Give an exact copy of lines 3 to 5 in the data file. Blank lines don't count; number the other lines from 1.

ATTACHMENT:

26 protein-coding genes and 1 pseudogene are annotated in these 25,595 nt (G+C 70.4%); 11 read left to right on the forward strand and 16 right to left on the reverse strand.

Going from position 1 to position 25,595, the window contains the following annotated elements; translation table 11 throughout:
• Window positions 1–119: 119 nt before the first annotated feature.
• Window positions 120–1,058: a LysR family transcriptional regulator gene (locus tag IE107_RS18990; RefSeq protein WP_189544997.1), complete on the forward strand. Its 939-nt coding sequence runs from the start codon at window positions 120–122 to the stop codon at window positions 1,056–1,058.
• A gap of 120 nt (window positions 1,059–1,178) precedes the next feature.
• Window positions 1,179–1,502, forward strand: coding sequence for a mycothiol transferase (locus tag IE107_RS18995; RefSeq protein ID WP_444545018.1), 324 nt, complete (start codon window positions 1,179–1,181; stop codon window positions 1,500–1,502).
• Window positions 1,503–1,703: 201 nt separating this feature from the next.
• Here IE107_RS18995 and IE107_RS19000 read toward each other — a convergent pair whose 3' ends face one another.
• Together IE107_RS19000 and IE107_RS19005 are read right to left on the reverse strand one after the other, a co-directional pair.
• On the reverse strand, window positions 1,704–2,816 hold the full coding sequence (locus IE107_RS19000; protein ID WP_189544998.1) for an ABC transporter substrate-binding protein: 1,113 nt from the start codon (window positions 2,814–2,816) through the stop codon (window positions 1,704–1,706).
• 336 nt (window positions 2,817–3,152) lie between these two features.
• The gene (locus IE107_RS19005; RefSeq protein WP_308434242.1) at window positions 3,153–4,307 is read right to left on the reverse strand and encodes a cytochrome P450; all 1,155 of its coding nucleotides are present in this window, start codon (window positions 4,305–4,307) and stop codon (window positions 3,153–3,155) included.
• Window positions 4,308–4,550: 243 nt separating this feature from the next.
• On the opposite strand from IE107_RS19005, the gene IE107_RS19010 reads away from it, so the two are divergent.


• Window positions 1–119: 119 nt before the first annotated feature.
• Window positions 120–1,058: a LysR family transcriptional regulator gene (locus tag IE107_RS18990; RefSeq protein WP_189544997.1), complete on the forward strand. Its 939-nt coding sequence runs from the start codon at window positions 120–122 to the stop codon at window positions 1,056–1,058.
• A gap of 120 nt (window positions 1,059–1,178) precedes the next feature.